Patient-driven approach for drug development
In this project the aim was to develop an approach for evaluation of drug efficacy using human cells, without the use of experimental animals. For this a public private partnership was established between TNO, Galapagos and Stichting Proefdiervrij. The partners in this unique consortium cover scientific, industrial and societal needs with their individual expertise and motivation.
The key to efficient development of tomorrow’s medicine is to lower the attrition rate in the expensive clinical phase by increasing the level of translatability of preclinical efficacy models. In practice, the translatability of preclinical models (both animal- and in vitro) is limited, and they are often incompletely understood. This causes more than 40% of potential drugs to fail in the clinical phase due to lack of efficacy, leading to a tremendous cost burden.
In this project, they aimed to come to a better characterisation of human in vitro cell models with the use of patient data and patient-derived cells, thereby limiting the use of experimental animals. Their aim was to connect in vitro and in silico modelling with systems biology technologies in such a way that this will provide sufficient information to select the best investigational medicines for treatment in the disease area of liver fibrosis, a disease for which there are currently no approved therapies.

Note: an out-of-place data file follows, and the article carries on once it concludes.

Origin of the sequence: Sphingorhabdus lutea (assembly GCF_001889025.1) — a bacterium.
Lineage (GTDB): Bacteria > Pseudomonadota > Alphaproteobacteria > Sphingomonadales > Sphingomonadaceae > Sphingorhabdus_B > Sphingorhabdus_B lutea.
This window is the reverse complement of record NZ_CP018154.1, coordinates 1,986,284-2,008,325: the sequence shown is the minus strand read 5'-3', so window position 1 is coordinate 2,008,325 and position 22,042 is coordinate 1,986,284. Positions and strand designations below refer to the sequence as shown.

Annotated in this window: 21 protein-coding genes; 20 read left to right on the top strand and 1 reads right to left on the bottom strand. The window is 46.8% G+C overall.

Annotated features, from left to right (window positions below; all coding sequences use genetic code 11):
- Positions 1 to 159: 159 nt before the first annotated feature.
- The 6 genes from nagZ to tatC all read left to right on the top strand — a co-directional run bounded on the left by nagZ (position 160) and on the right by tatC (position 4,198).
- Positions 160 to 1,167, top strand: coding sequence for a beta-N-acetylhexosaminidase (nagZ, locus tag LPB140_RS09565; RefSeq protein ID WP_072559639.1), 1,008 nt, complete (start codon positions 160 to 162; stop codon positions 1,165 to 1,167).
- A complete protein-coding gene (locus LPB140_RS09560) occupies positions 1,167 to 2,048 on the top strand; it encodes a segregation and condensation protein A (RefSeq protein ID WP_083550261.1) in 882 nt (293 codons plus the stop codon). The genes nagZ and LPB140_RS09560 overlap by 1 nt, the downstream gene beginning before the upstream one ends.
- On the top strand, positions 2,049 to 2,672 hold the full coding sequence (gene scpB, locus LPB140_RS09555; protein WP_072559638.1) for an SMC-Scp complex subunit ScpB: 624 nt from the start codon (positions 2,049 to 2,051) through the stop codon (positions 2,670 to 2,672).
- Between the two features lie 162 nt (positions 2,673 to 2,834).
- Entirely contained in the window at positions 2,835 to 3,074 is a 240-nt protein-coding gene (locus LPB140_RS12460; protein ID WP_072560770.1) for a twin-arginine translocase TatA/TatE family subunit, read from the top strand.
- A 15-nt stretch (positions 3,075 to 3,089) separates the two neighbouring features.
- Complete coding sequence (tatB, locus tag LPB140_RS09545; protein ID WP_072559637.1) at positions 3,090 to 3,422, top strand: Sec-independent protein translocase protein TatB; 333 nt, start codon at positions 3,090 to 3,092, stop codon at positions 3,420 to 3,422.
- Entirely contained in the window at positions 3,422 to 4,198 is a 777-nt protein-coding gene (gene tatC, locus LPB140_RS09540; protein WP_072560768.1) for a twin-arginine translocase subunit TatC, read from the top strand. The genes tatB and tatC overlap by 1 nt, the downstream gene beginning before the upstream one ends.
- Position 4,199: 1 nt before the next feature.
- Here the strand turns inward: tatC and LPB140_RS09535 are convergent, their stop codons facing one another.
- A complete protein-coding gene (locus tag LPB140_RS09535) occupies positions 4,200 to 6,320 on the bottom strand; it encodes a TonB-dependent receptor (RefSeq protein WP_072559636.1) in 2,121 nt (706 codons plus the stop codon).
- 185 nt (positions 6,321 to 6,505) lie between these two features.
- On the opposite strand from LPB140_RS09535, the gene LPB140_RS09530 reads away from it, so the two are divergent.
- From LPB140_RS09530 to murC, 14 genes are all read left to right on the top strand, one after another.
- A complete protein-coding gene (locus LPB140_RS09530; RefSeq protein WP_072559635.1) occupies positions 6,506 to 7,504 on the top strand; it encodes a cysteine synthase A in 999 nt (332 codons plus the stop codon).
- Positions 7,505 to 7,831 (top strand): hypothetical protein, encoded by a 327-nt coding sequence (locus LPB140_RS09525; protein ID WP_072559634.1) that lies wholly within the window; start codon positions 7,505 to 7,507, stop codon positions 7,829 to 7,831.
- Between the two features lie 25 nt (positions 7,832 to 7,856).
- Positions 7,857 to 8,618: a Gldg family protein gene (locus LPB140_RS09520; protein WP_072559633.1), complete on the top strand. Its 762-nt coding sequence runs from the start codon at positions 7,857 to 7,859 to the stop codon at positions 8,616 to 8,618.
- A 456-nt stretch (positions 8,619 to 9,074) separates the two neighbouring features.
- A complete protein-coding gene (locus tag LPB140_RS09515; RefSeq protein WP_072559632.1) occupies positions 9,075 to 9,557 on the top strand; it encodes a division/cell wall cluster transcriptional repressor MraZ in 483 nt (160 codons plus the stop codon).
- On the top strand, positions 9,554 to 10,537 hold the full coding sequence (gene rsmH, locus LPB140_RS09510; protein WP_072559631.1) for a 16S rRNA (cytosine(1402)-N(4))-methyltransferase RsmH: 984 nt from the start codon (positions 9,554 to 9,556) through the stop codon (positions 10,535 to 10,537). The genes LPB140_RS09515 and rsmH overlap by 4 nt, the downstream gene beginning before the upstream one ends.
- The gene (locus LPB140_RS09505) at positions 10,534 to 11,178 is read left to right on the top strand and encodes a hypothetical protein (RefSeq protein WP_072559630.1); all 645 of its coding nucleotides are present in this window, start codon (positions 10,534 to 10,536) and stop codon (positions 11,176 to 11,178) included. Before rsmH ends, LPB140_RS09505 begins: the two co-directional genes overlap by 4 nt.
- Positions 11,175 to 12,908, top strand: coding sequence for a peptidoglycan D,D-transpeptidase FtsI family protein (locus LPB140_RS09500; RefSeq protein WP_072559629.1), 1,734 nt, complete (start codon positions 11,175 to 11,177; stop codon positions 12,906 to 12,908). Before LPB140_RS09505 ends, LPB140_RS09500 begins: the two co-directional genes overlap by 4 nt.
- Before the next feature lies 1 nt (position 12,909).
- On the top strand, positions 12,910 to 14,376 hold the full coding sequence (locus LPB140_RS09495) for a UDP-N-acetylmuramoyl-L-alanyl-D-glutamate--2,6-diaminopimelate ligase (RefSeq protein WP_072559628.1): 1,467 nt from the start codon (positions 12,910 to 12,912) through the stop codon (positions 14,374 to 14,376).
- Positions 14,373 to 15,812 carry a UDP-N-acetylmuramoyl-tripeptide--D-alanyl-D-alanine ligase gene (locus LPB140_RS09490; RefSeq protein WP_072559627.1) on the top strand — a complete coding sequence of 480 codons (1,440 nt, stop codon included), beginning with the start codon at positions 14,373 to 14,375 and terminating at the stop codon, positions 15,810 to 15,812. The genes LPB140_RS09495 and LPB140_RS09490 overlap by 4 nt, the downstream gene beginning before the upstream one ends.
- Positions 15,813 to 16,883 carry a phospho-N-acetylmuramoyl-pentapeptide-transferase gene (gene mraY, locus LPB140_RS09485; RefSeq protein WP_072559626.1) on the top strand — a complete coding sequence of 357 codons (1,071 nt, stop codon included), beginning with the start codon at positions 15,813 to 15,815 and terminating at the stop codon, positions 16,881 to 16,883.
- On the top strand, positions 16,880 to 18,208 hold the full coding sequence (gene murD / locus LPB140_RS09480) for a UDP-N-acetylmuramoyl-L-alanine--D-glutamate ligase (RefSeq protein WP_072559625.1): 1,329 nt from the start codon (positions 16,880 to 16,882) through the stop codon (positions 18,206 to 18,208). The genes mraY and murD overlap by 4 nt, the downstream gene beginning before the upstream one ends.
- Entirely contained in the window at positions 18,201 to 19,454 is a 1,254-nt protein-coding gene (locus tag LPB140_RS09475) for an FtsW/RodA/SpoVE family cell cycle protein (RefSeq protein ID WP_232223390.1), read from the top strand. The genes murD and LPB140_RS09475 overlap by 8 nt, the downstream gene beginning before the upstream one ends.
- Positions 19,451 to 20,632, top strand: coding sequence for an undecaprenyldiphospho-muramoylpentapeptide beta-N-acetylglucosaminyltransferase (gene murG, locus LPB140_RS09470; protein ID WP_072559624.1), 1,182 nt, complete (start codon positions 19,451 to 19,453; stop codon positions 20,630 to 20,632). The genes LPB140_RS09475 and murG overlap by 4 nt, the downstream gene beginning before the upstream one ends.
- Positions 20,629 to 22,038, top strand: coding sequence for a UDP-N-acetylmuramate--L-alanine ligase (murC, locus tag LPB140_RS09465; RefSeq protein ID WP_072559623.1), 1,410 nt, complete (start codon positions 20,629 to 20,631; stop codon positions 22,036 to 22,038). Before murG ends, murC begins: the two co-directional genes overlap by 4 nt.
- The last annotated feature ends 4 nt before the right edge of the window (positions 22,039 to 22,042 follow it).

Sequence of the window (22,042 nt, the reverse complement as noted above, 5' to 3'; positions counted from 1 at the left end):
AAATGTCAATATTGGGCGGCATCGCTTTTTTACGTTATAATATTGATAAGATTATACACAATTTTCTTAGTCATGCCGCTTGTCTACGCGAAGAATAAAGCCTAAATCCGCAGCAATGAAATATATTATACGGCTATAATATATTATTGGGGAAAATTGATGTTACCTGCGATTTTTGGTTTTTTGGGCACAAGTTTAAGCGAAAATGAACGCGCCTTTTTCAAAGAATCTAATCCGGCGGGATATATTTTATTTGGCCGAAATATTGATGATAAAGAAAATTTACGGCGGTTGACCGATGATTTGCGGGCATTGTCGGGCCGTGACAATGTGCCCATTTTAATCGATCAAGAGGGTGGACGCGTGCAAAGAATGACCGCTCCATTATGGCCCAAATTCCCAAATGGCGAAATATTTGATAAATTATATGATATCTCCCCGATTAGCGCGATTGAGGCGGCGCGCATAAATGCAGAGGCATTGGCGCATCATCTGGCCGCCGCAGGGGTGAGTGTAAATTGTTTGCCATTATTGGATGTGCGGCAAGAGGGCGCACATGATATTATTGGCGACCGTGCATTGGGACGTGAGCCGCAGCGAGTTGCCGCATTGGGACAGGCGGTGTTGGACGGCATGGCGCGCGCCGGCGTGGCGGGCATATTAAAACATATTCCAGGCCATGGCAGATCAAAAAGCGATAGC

By enriching data from literature (text mining) with clinical data and introducing weighting and directionality, they were able to generate a liver fibrosis disease network that gave a better understanding of the most important disease mechanisms in patients. This ensured clinical relevance and allowed the network to act as a general reference for qualifying the various in vitro models. This showed to be a useful tool to assess the relevance of in vitro models for testing drug efficacy.
Image courtesy of Galapagos